Foodie

Saturday, June 06, 2009

Kuih Bahulu


I would like to thank Helen Ong, Bee Ling's mom who bought this mould and Bee Ling for bringing it back to me all the way from Penang. Without their kind gesture, making this kuih and keeping up with traditional kuih, will not be possible. Thank you.
Kuih Bahulu is traditionally Malaysian, it will be served during the Hari Raya and Chinese New Year. The moulds were made from cast-iron with a lid, of which lighted charcoal will be on it. Baking is done by putting the mould over charcoal. Thank goodness for the oven, otherwise the younger generation will not be introduced to these cookies. BTW, should this kuih be a cookie or a cake?














Ingredients:

2 large eggs
3 tbsp sugar
1/3 cup all-purpose flour + 1 tbsp(for friends in Denver)
1/2 tbsp cornstarch/cornflour
1/2 tsp vanilla extract
1/8 tsp baking powder
1 tbsp oil(optional)
Oil for greasing the moulds


Method:
For friends at sea-level where humidity is high, dry fry the all-purpose flour in a wok over the stove or put in a parchment paper lined microwave safe bowl and microwave - time depends on the amount of flour. Cool before using.

Arrange oven racks to the lower rung of the oven. Turn on oven to 425f.
Put the moulds in the oven while it is preheating, it should be about 10 minutes.
Grease the moulds and leave in the oven while you prepare the batter.
Sieve flour, cornstarch and baking powder 3 times and leave aside.
Heat an inch of water in a small saucepan of which the mixing bowl can sit on. Mixing bowl must not touch the water.
Bring the water to the boil and then lower fire so that water is only simmering.
Put in sugar into the mixing bowl and then the eggs - these 2 should only be put together, only when the water is simmering.
Place mixing bowl over simmering water and whisk until the egg mixture is warm to the touch - about 105 - 115f.
Remove from the saucepan and beginning whisking on high until mixture has cooled and doubled and reached the ribbon stage.
Add in the vanilla extract and then the flour. Fold in gently, do not overmix.
Fill the heated moulds 3/4 full of batter and put in to bake for 10 minutes.
Remove from oven and leave to cool for awhile before removing kuihs from mould.
Cool and keep in airtight container.
This recipe should be enough to make 24 kuih bahulus so it will help if you have 2 moulds which have 12 holes.


Serves

27 comments:

Ube said...

Thank you Helen Ong and Bee Ling for the kuih molds. Your generosity is greatly appreciated and adding another dimension of flavor to this blog. Thank you too goes to Lilying for her tireless efforts in sharing her wonderful tried and true tested recipes. I am Filipino true and true and I believe we have something like this which we call them "MAMON" and I believe they are sponge cakes. They have baking molds for them. Some innovative folks put a variety of toppings on them. Some brushed them with softened butter, grated cheddar cheese and table sugar. Some use whipped cream and finish it off with berries in season.

Cindy Khor said...

ooo, this reminds me of of my childhood breakfast. its a pity i don't have the mould to make this, or else i could make them myself as uk doesn't really have these stuff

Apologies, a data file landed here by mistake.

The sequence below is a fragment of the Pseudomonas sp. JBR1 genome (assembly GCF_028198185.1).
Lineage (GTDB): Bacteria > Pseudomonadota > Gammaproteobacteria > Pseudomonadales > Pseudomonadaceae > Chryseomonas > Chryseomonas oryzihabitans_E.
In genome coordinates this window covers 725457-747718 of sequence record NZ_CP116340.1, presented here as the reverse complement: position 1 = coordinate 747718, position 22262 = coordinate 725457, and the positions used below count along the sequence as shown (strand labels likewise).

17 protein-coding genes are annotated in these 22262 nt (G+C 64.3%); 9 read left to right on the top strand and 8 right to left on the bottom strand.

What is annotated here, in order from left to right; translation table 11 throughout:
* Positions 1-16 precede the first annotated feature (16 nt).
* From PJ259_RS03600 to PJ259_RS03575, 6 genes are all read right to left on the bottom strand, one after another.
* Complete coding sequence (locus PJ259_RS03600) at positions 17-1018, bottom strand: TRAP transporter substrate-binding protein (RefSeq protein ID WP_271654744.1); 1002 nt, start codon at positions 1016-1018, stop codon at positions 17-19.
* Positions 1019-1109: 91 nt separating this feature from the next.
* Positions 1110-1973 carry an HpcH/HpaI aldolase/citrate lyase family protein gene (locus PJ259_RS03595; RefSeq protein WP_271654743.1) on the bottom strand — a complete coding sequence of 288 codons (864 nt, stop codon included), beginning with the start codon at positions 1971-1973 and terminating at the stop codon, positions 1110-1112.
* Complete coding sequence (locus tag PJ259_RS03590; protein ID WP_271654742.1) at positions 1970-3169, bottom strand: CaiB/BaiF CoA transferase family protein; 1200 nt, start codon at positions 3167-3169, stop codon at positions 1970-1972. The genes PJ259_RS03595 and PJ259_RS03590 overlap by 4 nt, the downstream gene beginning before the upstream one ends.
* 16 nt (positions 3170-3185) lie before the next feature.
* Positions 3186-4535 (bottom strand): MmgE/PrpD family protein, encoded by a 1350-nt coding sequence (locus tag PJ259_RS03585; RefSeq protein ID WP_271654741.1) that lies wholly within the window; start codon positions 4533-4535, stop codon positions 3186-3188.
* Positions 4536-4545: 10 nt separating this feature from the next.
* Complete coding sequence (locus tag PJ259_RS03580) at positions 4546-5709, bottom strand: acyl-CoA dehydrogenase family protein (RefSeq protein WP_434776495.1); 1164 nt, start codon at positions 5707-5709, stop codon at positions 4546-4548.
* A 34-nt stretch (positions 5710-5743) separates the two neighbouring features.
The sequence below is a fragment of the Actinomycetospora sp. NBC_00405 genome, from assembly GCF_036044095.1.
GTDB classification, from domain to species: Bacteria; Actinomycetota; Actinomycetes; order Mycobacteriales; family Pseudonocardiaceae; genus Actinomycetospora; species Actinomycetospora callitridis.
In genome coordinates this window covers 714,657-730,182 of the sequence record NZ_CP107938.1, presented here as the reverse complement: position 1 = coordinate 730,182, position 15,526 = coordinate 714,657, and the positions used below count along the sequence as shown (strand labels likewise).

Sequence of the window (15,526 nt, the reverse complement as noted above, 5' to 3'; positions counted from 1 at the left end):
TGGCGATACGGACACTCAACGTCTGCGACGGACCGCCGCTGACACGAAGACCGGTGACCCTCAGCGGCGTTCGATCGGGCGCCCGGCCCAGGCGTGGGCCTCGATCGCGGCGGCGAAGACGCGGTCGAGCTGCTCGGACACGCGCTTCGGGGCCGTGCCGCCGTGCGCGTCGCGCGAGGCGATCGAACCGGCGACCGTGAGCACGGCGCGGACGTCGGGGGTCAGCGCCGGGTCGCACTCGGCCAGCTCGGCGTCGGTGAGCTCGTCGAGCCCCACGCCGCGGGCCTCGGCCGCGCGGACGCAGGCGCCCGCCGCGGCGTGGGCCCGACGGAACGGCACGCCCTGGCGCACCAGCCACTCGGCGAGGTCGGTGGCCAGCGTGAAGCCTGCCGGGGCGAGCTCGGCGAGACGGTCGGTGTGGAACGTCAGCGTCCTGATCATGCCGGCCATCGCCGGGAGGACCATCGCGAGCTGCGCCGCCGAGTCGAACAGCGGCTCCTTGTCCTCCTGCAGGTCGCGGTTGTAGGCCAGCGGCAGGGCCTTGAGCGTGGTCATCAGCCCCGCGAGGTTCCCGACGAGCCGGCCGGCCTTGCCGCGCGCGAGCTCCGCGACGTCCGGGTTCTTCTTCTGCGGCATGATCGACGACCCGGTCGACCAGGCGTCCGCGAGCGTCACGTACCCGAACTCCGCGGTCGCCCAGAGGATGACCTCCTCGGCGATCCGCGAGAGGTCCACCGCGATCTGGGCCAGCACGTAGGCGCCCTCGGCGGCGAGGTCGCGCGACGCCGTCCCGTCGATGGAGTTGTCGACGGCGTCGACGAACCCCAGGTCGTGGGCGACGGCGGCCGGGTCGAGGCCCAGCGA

Mary said...

These are beautiful to look at. I'm guessing they are a cookie - perhaps with the texture of a madeline.

Angie's Recipes said...

They look beautiful.....flower sponge

Shirley said...

May I know how long do I need to fry dry those flour in the wok? It is one of my favorite kuih.

delia said...

Hi aunty,
this happens to be one of my favourites. will try this out once i get the moulds. BTW, do you have the recipe for kuih cangkeh? it's green on top and gula melaka bottom, steamed in small tea cups.

lilyng said...

shirley

it does not have to be too long, becauce of the humidity at sea-level, the fried flour will be rid of some moisture and make the cake lighter. you can always sun the flour too. the most important step is to beat the egg and sugar mixture until thick and ribbon stage and fold in flour gently without deflating as much foam as possible. Getting the moulds heated to ensure proper browning

adeline said...

hi

can i chk with u. how is the texture for the kuih using this recipe?

is it crispy outside & soft inside?

tks

lilyng said...

adeline

yes, just like how you describe them, crispy outside and soft inside

tazyspin said...

Hi Lily,

What do you mean by ribbon stage?

Cheers!

Jackie

lilyng said...

jackie

ribbon stage means that the egg and sugar mixture is beaten in medium speed until it reaches a stage where a design will form a slowly disappearing ribbon on the surface of the mixture when some of it is lifted with a utensil and is allowed to fall back into the bowl.

Anonymous said...

hi, just to check with you... the kueh i made doesn't have the same textures as yours... ittiz all shiny shiny and hard on the outside... unlike yours... can you tell me what is wrong?

lilyng said...

anonymous

if your kuih is hard, then the beaten eggs must have collapsed when you add in the flour.

Kim said...

Hi Aunty Lily:

I'm from Malaysia.

I'm baking this now. Questions:

1.My beaten eggs looked foamy though i managed to get to ribbon stage and doubled it. Is this correct?